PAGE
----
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12 More Ridiculous Things Police Bought With Forfeiture Money

Under "civil forfeiture" laws, cops don't need to convict you, or even accuse you of breaking the law, to take your stuff!

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Many states let police and prosecutors keep at least a portion of the proceeds from forfeiture. So that means they have a huge incentive to police for profit.

It's not limited to states either. The feds have a civil forfeiture program called "equitable sharing," where 81 percent of the property taken was from people who were never charged with a crime.

So thanks to forfeiture, law enforcement has been on a spending spree, buying all sorts of ridiculous things like:

4. A GoCart

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Police in Norcross, Ga. spent $9,750 in equitable sharing funds on a GoCart.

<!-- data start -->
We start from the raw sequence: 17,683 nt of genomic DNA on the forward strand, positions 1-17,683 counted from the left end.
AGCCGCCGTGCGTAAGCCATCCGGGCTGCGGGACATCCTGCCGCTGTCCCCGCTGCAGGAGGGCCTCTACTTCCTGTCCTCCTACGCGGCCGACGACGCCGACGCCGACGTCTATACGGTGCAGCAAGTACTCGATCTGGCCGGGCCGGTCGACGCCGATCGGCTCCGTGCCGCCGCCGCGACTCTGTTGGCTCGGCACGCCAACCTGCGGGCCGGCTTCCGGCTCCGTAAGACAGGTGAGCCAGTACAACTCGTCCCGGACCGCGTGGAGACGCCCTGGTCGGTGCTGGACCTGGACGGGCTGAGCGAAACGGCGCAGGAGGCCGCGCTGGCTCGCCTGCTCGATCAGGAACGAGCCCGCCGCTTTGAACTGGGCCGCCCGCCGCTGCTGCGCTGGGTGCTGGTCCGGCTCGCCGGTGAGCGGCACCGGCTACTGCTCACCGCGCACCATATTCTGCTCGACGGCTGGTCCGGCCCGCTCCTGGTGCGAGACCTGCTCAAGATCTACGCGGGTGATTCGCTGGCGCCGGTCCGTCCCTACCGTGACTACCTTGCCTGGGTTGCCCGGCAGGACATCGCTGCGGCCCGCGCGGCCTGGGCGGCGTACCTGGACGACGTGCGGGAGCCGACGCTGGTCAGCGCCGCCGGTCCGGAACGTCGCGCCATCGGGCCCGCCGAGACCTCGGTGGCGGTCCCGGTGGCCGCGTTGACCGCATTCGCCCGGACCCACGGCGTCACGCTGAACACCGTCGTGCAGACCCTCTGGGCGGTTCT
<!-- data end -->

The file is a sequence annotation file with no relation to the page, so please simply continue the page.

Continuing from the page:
3. Hawaiian Vacation


Six members of the Metro Gang Strike Force in Minnesota spent almost $17,000 to flee that frozen tundra and head to a six-day conference in Hawaii. According to the Star Tribune, “the trip was paid for with forfeited money seized by the strike force.” The state later shut down the force. And now Minnesota requires a criminal conviction before the government can take people’s property using civil forfeiture.

2. Political Campaigns


Down in Webb County, Tex., the sheriff’s office used over $33,000 in forfeiture funds to buy newsletters and TV commercials, “which were criticized as re-election tools,” according to NPR. And a former DA in Brooklyn has been accused of spending more than $1 million of state asset forfeiture funds on a political consultant.

Bonus: See even more ridiculous things cops bought with asset forfeiture in this video:

View this video on YouTube

Institute for Justice / Via

You can even see if police in your hometown have been spending (and maybe even misusing) federal forfeiture money. As part of its investigative reporting, The Washington Post has published more than 43,000 equitable sharing forms online in a searchable database.

Let us know what you find in the comments below!

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